Investing in IoT, digitalisation and crew training optimises maintenance and processes, says Klaveness board member Punit Oza
Torvald Klaveness has built up its own digital IT team to implement applications and technology to improve operations, such as condition-based maintenance (CBM), decision support tools, internet of things (IoT) technology and artificial intelligence (AI), says Torvald Klaveness Asia non-executive board member Punit Oza.
He tells Riviera Maritime Media these transformational technologies can be divided into two categories. “First dealing with the ship, onboard systems and technology, and secondly dealing with people, shore-based processes and systems.”
Torvald Klaveness and its subsidiaries work with partners and stakeholders to implement IoT to reduce fuel consumption and maintenance on its ships. It uses fleet management software to control CBM on board its dry cargo transportation fleet.
“We are looking to develop and collaborate to bring the latest and most innovative technology on board the ships, such as sensors and remote surveys,” says Mr Oza. “We are equally committed to standardising and automating processes and systems ashore,” He explains this will “free up valuable time for our teams to concentrate on high-value and highly skilled functions to bring the best long-term and sustainable value to our customers.”
Torvald Klaveness began its digital journey more than five years ago when it brought in techno-experts and set up K-Lab within its office. It introduced a separate entity in Klaveness Digital to provide its own proprietary technology tool, Cargovalue, to the industry to solve industry pain points.
“Most current technological solutions target the ship and onboard systems in areas such as maximising efficiency and performance, while reducing carbon emissions,” says Mr Oza.
For many shipowners and managers, the current phase in technology developments and implementation is using IoT to reduce bunker costs and enable condition-based monitoring and predictive maintenance.
“Within the organisation, the culture of innovation is catching on and digitalisation has become a key priority,” says Mr Oza. “We have mapped all our commercial process and are standardising and automating those process as much as possible.”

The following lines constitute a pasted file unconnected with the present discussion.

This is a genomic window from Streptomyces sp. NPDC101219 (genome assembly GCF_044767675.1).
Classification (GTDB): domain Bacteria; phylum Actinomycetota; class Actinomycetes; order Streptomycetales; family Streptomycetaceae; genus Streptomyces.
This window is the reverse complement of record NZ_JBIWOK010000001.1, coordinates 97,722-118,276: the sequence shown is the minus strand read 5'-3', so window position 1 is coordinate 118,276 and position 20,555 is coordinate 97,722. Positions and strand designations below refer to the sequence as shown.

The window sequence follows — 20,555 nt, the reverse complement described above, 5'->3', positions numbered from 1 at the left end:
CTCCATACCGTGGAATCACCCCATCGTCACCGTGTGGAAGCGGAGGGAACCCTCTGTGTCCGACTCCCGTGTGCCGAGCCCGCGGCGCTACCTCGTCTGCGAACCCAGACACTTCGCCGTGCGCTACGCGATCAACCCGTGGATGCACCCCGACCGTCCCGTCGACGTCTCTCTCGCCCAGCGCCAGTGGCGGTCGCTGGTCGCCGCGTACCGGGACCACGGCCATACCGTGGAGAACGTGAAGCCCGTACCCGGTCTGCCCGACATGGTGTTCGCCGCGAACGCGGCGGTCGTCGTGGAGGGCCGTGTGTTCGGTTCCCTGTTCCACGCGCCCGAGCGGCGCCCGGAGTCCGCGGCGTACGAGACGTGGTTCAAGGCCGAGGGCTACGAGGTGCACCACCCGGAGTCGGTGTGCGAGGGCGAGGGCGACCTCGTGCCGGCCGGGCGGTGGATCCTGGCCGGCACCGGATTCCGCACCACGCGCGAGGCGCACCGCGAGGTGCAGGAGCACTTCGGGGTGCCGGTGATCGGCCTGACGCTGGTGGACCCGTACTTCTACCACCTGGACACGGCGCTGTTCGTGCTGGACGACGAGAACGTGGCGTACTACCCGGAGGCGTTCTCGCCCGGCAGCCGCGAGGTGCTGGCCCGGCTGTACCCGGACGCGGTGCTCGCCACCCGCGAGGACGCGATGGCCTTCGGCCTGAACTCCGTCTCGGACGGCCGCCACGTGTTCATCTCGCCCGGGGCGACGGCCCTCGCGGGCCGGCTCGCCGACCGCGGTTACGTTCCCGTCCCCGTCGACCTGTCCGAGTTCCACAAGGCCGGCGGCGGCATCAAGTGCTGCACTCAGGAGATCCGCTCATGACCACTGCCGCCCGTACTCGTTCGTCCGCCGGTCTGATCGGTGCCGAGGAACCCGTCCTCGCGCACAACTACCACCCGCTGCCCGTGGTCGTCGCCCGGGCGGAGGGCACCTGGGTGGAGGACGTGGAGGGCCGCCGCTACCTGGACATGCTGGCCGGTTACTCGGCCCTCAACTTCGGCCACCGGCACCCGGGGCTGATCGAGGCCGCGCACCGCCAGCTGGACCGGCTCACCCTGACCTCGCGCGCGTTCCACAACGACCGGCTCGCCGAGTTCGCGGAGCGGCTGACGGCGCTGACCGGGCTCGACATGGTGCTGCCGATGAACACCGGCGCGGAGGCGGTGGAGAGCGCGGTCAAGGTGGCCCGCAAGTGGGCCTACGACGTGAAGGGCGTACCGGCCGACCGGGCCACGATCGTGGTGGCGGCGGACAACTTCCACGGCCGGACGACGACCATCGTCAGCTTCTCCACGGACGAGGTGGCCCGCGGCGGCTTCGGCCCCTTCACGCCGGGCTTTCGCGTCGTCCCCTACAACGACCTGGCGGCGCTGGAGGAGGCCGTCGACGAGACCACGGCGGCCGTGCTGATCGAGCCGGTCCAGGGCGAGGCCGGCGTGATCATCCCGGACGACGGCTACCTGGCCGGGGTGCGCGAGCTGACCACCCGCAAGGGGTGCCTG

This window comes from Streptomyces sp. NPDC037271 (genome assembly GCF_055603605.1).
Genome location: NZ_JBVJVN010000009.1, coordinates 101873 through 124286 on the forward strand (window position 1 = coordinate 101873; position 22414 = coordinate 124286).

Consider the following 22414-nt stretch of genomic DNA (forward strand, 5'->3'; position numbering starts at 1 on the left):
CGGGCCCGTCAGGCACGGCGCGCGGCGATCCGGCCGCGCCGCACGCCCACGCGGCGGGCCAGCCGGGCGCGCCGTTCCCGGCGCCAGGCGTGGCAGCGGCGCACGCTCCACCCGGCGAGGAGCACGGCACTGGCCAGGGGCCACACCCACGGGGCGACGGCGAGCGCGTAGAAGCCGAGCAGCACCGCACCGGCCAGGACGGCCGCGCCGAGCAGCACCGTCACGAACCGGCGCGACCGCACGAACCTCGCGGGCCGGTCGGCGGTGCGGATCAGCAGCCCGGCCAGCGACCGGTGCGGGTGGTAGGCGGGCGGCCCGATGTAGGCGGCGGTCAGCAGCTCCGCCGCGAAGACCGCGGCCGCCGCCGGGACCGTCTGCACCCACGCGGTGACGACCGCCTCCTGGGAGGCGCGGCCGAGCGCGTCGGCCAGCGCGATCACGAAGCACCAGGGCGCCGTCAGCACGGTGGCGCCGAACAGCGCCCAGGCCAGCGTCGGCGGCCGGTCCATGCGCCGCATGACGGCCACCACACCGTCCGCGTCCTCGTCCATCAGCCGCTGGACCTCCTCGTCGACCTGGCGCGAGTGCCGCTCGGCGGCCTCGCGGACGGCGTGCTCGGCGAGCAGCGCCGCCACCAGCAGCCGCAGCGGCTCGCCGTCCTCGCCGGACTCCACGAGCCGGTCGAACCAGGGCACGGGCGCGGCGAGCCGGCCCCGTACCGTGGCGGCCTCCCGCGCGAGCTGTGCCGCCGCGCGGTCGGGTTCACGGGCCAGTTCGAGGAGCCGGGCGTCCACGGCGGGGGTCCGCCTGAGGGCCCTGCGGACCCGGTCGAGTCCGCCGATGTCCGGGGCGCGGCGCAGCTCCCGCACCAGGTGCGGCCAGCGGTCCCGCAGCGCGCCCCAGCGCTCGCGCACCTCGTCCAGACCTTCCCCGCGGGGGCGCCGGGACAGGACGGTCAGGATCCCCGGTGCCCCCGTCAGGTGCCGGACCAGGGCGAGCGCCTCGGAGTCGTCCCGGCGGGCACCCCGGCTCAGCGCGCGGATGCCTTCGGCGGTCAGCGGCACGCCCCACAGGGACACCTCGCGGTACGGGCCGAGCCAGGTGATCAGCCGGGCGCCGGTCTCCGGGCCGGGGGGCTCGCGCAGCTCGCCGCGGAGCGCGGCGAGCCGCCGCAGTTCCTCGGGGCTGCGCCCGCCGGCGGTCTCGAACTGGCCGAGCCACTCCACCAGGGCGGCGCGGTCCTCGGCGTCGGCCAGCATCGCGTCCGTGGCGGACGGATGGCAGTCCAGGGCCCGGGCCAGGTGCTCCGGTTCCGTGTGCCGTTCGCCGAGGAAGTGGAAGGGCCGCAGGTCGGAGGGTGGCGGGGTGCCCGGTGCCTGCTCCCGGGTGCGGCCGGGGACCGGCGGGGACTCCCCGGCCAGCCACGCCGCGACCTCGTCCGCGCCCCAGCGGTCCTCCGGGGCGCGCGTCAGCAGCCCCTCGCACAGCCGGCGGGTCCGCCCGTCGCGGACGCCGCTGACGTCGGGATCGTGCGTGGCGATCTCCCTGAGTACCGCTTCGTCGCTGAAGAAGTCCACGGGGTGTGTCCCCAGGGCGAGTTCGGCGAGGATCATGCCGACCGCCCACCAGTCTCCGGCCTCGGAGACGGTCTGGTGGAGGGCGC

Collaboration with technology providers and classification societies is important for digitalisation implementation for operations optimisation.
“We are also working and collaborating with technology service providers to audit and customise current and future systems to further digitalisation,” says Mr Oza.
Torvald Klaveness is a vanguard for implementation as it collaborates with DNV GL and Arundo Analytics on a fleet rollout of IoT technology. Together, they piloted the installation of sensors on its vessels’ auxiliary machinery to measure temperature and other parameters to lower fuel consumption and maintenance requirements.
It will also use a cloud-based platform and software from VesselMan for vessel monitoring and supporting CBM of assets, replacing manual processes where possible and supporting higher levels of automation. This will provide insight into equipment conditions, a detailed overview of components and identify issues where immediate action is needed.
“There are very few solutions which target people and processes”
Torvald Klaveness is heading towards a new phase of developing and implementing digitalisation technology on its fleet to help its seafarers improve onboard operations.
“There are very few solutions which target people and processes,” says Mr Oza. “It is in this area of commercial processes and systems I see the most acute need for digitalisation.”
AI and training
Analytics technology and personnel training are vital for this strategy and implementation.